The great want of the city is good hotel accommodation. The pubic houses are all small, the tables rather poor, and are all so much alike that it will be of little use to mention the names of any. Frank Clark – Our Vacations. Where to go, how to go, and how to enjoy them Boston 1874
For most of Charlottetown’s history its waterfront was the welcome mat to Prince Edward Island. The major wharves served the sailing ships and later the steamers that brought visitors – at first only those with business here, and then casual visitors and tourists – who were arriving for business or pleasure to the city and the colony. Water, Queen and Great George Streets were the first business district for the city and it is not surprising that many of the early hotels were located only a short walk from the wharves.
The hotel business, then as now, is a precarious one owing to the seasonal trade. Prior to reliable winter steamers, the port was essentially closed for four months each year and even internal travel within the Island reduced business to only a few hotel guests. In such an environment the hotel trade was a difficult one. Early hotels were often simply taverns or private homes with a few rooms on offer and early visitors spoke often about the difficulties of finding a suitable place to stay.
By the 1870s this was becoming a point of concern for those interested in the development of the city. Even before then there had been many editorials and letters in newspapers bemoaning the lack of proper accommodation. The views of early visitors, especially American journalists, mirrored (or perhaps gave rise to) the public airing of the matter.
… the accommodations [are] in no respect first class. One good hotel, in Boston style, would be worth the whole score or more of little martin boxes which are scattered throughout the city Boston Globe 1872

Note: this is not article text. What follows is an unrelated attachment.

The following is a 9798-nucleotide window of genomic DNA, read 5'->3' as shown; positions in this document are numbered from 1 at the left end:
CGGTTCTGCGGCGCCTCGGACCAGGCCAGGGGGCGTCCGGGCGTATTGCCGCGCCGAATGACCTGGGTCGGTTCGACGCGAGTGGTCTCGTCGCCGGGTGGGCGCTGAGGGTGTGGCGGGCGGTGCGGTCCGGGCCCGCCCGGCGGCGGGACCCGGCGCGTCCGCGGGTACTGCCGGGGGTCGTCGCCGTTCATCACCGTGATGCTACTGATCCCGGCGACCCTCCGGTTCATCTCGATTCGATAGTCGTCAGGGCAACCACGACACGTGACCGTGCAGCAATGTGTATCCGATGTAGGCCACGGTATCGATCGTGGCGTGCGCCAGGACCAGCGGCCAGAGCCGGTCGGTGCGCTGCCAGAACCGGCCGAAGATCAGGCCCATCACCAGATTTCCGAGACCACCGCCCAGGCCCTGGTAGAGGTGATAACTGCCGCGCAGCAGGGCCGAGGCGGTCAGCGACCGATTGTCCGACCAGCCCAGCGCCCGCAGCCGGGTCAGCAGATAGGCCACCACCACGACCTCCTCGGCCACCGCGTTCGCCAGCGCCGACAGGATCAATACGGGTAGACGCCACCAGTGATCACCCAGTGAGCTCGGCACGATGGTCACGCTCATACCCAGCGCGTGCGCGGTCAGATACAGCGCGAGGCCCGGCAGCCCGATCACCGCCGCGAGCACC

The erection of a good hotel in Charlottetown is absolutely necessary. It is the great centre for travel, and such an establishment must soon make its appearance, not to be superintended by a down-east pork and beans vender, but by a purveyor whose experience in large cities will enable him to appreciate the situation. New York Herald 1873
In the 1878 Panoramic View of Charlottetown several hotels are noted almost all of them were either at the head of the city’s wharves or on Water Street, near the steamer wharf. Rankin House was at the Head of the Pownal Wharf, the Revere House was on the Steam Navigation Wharf at the foot of Great George Street, Nearby were the Osborne, and the St. Lawrence. The only listed hotel not adjacent to the waterfront was the Rocklan House on Kent Street – far from the action.
The Revere House had been opened in 1871 on land owned by the Steam Navigation Company and in 1875 was offering the land and building for sale in hopes of having a large new hotel build at the corner of Great George and Water Streets. A new building does not appear to have been erected but by 1879 an addition to the east of the original building brought the accommodations up to 40 rooms along with dining hall, parlors, sitting rooms, sample rooms and baggage rooms — “all the accommodations necessary for a first class hotel.” However increased size did not result in year-round business and the hotel was soon advertising for a few permanent boarders over the winter season. The hotel accommodated passengers from various ships and was quite successful, which makes it surprising when we learn that in 1886 the hotel closed and the building was sold to the Charlottetown Hospital. They planned to enlarge the building and convert it for use as a hospital. It is not clear why the plan did not come to fruition but in 1890, the building was advertised for sale. Prominent architect, William Critchlow Harris purchased the Revere House and had it moved to its present location on Brighton Road where it was converted into two large double tenements still standing on Brighton Road between Ambrose Street and Greenfield Avenue.